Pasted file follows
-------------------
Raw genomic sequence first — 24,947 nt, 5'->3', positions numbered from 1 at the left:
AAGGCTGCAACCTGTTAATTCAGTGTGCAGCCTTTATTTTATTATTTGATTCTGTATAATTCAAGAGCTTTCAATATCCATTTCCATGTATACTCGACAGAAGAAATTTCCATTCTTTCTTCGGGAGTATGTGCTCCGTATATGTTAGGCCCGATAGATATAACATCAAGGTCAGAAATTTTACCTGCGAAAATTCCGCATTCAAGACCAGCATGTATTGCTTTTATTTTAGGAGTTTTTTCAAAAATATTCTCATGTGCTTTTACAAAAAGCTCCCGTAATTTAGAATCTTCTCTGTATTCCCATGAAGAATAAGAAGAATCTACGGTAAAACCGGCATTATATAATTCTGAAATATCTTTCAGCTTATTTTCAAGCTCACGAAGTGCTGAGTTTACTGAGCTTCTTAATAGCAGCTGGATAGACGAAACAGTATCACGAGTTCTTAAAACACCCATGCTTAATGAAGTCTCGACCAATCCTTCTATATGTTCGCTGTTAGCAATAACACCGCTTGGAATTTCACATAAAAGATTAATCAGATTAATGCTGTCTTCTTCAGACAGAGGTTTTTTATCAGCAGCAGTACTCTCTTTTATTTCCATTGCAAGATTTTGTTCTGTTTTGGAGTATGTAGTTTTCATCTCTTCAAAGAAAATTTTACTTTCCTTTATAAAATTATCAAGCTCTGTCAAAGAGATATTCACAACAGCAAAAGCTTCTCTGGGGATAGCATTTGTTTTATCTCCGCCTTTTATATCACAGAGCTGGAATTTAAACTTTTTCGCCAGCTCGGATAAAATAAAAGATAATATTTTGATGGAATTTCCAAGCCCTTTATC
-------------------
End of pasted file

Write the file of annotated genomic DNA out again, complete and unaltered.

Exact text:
Raw genomic sequence first — 24,947 nt, 5'->3', positions numbered from 1 at the left:
AAGGCTGCAACCTGTTAATTCAGTGTGCAGCCTTTATTTTATTATTTGATTCTGTATAATTCAAGAGCTTTCAATATCCATTTCCATGTATACTCGACAGAAGAAATTTCCATTCTTTCTTCGGGAGTATGTGCTCCGTATATGTTAGGCCCGATAGATATAACATCAAGGTCAGAAATTTTACCTGCGAAAATTCCGCATTCAAGACCAGCATGTATTGCTTTTATTTTAGGAGTTTTTTCAAAAATATTCTCATGTGCTTTTACAAAAAGCTCCCGTAATTTAGAATCTTCTCTGTATTCCCATGAAGAATAAGAAGAATCTACGGTAAAACCGGCATTATATAATTCTGAAATATCTTTCAGCTTATTTTCAAGCTCACGAAGTGCTGAGTTTACTGAGCTTCTTAATAGCAGCTGGATAGACGAAACAGTATCACGAGTTCTTAAAACACCCATGCTTAATGAAGTCTCGACCAATCCTTCTATATGTTCGCTGTTAGCAATAACACCGCTTGGAATTTCACATAAAAGATTAATCAGATTAATGCTGTCTTCTTCAGACAGAGGTTTTTTATCAGCAGCAGTACTCTCTTTTATTTCCATTGCAAGATTTTGTTCTGTTTTGGAGTATGTAGTTTTCATCTCTTCAAAGAAAATTTTACTTTCCTTTATAAAATTATCAAGCTCTGTCAAAGAGATATTCACAACAGCAAAAGCTTCTCTGGGGATAGCATTTGTTTTATCTCCGCCTTTTATATCACAGAGCTGGAATTTAAACTTTTTCGCCAGCTCGGATAAAATAAAAGATAATATTTTGATGGAATTTCCAAGCCCTTTATC